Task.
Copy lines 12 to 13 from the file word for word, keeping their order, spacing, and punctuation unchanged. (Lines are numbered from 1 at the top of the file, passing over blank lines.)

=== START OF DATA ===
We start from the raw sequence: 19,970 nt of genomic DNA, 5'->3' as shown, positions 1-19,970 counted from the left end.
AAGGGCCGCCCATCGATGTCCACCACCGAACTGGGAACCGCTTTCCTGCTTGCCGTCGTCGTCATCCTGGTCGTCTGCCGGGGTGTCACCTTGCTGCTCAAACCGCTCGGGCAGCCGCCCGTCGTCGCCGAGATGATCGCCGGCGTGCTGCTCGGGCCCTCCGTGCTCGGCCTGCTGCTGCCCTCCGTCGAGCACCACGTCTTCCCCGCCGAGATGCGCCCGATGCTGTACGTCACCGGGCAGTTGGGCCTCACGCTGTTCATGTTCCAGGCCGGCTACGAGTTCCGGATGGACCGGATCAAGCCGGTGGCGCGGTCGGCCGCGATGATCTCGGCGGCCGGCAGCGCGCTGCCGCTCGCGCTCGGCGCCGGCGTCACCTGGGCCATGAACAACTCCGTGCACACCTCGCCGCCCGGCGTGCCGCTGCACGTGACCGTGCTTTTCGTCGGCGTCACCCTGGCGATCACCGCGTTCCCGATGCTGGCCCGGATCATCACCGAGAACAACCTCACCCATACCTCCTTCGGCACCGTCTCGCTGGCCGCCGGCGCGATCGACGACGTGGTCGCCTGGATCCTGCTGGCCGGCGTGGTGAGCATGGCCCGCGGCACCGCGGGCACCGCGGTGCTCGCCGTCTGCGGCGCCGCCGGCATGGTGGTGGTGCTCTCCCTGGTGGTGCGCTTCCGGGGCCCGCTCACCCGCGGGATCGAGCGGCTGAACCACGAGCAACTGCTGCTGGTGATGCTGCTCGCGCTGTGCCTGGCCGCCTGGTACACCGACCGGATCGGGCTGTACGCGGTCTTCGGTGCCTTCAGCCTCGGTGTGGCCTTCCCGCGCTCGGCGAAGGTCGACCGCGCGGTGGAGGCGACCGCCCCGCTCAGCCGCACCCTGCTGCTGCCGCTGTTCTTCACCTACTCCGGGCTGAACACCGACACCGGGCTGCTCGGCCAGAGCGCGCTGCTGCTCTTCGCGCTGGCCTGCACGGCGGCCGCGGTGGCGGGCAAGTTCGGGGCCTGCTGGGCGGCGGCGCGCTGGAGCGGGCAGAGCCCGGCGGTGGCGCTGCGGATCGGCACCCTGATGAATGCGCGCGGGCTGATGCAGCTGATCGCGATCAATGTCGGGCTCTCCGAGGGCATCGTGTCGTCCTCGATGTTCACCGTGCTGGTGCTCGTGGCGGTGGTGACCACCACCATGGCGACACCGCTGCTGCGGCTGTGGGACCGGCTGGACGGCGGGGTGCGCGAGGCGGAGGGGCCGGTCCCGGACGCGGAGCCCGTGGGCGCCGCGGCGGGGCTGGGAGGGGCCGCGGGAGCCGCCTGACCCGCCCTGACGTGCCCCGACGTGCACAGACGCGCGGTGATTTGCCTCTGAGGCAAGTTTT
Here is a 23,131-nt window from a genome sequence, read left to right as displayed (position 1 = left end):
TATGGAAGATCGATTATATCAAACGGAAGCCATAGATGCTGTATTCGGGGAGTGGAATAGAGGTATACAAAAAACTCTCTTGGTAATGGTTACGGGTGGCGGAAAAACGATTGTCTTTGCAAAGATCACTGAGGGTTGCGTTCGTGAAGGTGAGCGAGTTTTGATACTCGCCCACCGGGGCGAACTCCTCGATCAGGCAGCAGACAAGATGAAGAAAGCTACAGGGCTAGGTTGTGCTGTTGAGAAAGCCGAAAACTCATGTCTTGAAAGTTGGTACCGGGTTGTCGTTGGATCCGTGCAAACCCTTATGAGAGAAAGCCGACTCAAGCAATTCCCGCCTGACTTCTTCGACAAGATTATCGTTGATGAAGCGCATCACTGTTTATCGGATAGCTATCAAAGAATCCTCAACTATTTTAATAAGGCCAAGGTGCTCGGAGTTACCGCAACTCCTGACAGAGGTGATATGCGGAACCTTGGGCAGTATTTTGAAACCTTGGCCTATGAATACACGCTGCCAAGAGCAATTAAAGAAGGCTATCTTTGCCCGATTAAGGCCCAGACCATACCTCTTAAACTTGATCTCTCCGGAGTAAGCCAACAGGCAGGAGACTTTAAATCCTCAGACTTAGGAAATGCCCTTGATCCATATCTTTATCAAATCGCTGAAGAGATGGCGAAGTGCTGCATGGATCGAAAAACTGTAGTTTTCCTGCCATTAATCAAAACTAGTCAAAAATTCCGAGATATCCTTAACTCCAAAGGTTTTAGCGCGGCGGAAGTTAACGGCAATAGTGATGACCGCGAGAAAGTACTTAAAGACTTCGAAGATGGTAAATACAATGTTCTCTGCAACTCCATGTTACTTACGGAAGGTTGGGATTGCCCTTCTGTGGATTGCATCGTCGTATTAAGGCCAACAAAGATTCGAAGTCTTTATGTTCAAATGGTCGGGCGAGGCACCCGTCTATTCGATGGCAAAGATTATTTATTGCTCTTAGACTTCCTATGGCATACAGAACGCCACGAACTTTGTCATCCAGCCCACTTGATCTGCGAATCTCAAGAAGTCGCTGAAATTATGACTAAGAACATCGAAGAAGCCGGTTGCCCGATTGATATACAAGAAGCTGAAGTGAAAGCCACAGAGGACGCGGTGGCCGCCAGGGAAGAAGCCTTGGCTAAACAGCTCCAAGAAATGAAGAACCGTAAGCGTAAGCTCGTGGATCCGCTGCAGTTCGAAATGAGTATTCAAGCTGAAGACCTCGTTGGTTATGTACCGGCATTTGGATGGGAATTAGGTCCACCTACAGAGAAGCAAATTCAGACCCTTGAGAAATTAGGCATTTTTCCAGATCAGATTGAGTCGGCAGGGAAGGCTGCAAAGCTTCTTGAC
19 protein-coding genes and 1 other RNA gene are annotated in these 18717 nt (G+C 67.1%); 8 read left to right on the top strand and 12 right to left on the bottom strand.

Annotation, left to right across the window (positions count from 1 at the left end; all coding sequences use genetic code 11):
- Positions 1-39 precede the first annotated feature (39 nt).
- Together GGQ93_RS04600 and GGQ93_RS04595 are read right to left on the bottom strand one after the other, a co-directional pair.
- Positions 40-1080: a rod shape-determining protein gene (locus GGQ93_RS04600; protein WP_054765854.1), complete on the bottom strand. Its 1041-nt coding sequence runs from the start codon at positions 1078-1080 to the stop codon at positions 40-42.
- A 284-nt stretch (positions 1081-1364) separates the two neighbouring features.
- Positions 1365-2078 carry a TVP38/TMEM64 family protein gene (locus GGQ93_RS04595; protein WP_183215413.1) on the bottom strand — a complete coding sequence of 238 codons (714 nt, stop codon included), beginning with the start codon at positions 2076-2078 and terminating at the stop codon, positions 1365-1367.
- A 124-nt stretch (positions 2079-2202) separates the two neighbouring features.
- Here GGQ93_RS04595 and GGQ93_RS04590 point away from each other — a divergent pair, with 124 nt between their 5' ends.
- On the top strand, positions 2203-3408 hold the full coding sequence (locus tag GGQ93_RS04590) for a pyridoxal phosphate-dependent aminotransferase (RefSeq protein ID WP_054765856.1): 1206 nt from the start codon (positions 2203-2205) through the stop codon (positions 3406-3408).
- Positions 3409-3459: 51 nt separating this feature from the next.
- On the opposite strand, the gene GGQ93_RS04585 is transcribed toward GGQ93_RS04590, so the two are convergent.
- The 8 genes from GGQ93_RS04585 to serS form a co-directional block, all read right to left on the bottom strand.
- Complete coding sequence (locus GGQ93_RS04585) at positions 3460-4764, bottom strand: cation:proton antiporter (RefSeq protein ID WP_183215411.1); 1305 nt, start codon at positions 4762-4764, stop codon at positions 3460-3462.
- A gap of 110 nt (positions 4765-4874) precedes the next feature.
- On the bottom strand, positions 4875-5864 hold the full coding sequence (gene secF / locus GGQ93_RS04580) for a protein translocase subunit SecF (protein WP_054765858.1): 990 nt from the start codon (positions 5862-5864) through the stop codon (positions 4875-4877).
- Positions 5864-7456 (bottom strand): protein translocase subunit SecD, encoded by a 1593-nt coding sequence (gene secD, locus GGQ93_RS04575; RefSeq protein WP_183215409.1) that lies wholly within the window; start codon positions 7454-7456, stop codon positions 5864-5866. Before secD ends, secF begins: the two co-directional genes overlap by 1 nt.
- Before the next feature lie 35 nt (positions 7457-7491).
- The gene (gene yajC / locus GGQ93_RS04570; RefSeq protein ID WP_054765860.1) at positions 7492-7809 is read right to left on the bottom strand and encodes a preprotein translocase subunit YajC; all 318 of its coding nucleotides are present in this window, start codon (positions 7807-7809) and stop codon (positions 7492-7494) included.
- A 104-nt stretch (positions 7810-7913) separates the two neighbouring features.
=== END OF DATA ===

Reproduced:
- A 124-nt stretch (positions 2079-2202) separates the two neighbouring features.
- Here GGQ93_RS04595 and GGQ93_RS04590 point away from each other — a divergent pair, with 124 nt between their 5' ends.